Last night I danced alone with a strange man in a pitch black room wearing a white mask.
I also saw a frenzied murder in a freezing forest and a sordid affair take place on a velvet-draped four-poster bed.
All in the space of 3 hours. All in a huge building opposite Paddington train station. And all for the sake of ‘Punch Drunk: The Drowned Man’, an interactive theatre experience.
Before going I’d heard it was great, but had next to no idea what it was all about.
I still have next to no idea.
Turning up at the venue at 9pm I quickly took off my heels and slipped into pumps after being told to wear comfortable shoes. Thank god for the warning. The Boyfriend and I were then told to remain silent at all times and handed masks to put on, no doubt to add to the eerie atmosphere but also to give us all a sense of freedom afforded by anonymity.
Check out how bizarre I looked…
Then we were released into 4 ENORMOUS floors to explore as we pleased. The experience is best if you follow your own ‘journey’ so we split up and began wandering through what can only be described as the best set design and production ever: rooms full of sand, bedrooms, a bar, a Doctor’s surgery and a wood (complete with caravans) making up part of the scenery.
Watch the trailer to see what the hell I’m talking about.
Shortly, I came across pockets of activity: maskless actors acting out scenes as masked voyeurs watched on. The idea, I realised a little while in, was to follow characters you were interested in and watch as their stories unfolded. Soon I was running from room to room chasing frantic stage hands and showgirls (all in keeping with the 1960s film production theme). Music, singing, and dancing sometimes accompanied the scenes; but other times it was purely about the interaction between you and the characters (hence my utterly bizarre dancing-in-a-room experience).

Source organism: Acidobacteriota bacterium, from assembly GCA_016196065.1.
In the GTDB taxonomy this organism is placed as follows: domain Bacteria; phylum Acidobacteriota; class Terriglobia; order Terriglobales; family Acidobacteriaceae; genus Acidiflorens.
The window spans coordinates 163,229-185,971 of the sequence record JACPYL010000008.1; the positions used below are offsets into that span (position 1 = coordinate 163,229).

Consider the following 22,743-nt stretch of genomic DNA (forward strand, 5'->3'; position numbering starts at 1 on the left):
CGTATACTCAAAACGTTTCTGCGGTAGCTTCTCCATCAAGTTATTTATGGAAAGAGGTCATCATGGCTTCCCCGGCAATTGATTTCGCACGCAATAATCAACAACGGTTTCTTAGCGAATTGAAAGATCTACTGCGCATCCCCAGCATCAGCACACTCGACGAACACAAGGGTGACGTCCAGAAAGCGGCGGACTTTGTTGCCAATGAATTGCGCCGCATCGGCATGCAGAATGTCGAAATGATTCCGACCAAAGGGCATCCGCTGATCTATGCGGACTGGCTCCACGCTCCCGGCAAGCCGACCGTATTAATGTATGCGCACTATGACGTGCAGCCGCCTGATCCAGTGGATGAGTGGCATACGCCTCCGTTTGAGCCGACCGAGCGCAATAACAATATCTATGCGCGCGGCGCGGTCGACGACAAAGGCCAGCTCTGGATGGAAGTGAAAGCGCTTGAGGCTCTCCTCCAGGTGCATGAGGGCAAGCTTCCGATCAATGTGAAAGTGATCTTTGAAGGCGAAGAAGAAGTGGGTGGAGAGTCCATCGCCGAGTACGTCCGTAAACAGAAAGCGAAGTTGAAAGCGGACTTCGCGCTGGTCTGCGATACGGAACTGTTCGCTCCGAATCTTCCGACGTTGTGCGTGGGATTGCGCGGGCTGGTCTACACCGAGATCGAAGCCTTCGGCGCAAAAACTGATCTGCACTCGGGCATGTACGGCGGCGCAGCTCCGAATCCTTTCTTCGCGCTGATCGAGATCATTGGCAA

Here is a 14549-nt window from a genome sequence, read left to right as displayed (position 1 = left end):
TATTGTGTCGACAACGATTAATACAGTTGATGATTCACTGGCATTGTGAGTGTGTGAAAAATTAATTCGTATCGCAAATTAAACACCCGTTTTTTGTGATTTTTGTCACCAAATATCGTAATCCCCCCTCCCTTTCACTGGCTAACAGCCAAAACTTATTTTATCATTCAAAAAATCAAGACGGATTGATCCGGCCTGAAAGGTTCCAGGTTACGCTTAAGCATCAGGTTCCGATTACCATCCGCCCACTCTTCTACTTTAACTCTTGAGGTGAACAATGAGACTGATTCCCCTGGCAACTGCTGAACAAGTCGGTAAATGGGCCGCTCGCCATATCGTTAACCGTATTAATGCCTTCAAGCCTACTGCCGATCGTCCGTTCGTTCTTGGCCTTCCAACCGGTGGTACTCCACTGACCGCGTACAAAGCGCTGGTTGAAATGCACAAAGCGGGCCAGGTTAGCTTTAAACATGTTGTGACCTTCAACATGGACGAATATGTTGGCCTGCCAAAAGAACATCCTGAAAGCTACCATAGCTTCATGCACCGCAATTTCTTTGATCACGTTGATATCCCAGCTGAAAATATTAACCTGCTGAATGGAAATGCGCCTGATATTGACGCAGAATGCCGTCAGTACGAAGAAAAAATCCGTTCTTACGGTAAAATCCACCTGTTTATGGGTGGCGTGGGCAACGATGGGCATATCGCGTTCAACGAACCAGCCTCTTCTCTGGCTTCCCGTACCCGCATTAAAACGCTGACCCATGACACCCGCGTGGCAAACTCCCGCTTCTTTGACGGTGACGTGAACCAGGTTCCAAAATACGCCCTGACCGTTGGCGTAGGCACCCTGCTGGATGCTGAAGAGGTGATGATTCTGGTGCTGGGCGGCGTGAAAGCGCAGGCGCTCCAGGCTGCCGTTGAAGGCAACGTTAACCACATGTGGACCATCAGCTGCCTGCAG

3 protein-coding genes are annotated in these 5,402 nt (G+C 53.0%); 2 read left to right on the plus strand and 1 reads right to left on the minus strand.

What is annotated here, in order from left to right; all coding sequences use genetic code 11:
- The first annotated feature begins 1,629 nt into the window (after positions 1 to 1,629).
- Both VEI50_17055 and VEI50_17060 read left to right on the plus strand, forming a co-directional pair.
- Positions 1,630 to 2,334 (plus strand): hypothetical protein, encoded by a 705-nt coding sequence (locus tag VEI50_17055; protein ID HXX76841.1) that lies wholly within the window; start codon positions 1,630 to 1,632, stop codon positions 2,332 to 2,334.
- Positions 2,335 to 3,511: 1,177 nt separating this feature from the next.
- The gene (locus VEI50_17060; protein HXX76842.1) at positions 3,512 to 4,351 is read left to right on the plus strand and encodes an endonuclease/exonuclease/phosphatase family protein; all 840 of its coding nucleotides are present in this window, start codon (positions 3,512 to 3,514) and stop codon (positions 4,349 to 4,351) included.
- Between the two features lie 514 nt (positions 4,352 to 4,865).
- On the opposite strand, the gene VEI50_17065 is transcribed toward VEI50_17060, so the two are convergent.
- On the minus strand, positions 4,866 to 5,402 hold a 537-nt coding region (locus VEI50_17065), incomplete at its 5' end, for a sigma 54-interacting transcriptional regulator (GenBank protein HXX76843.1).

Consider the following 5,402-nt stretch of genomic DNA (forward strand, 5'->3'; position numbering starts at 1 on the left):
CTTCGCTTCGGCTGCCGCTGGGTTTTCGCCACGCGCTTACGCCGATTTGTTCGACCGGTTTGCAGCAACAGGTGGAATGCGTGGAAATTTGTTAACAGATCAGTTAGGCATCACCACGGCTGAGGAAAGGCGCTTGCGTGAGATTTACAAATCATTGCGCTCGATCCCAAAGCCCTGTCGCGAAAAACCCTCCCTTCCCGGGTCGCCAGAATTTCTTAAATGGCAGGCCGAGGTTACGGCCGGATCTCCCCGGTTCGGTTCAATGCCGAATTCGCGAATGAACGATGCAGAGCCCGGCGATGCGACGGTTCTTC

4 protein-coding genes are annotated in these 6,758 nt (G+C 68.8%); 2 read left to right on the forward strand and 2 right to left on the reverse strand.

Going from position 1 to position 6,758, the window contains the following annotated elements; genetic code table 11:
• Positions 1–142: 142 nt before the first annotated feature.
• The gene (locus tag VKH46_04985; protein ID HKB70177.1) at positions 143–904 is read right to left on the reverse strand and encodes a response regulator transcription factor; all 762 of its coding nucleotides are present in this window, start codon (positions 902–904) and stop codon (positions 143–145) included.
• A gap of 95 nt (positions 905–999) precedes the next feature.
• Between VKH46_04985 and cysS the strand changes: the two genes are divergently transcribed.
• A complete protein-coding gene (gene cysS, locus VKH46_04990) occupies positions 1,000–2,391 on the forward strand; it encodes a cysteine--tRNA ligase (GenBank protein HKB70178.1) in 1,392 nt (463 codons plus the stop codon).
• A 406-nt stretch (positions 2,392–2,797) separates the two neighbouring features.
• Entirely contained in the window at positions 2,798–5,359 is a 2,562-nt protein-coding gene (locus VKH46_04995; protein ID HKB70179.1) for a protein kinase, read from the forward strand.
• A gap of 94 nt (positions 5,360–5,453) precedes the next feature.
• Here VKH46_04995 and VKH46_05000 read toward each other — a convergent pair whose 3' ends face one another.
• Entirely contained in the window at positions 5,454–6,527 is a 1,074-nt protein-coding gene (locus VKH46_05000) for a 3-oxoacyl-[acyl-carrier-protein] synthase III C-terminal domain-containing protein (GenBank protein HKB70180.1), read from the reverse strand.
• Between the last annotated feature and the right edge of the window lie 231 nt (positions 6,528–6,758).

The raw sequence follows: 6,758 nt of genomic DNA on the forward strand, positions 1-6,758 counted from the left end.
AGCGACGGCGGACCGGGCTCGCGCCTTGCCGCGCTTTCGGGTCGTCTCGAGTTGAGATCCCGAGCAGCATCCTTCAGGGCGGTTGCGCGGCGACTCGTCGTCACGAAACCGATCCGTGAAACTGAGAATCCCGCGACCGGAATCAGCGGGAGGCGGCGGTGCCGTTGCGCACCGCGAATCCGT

Two hours in and I stumbled across The Boyfriend. Thirsty, we made our way to the bar on the middle floor, where we were allowed to take off our masks, talk, and most importantly drink Old Fashioneds while being serenaded by a band and a variety of singers, some of whom were actors we’d seen before in other scenes. Even the barmen were completely in character.
Just before midnight we were all ushered to the top floor for the final scene. It was only at this point that we realised there were probably 1000 people there, just a handful of whom we’d seen on our journeys. A dramatic finale and a thundering round of applause later and it was all over, our legs tired, our minds utterly boggled.
We left feeling a little shell-shocked, sharing our experiences of the night.
I can’t recommend Punch Drunk highly enough, you MUST go, but only if you’re open to a touch of the unusual.
Punch Drunk: The Drowned Man is on until December 30th.
Words by Jo Birch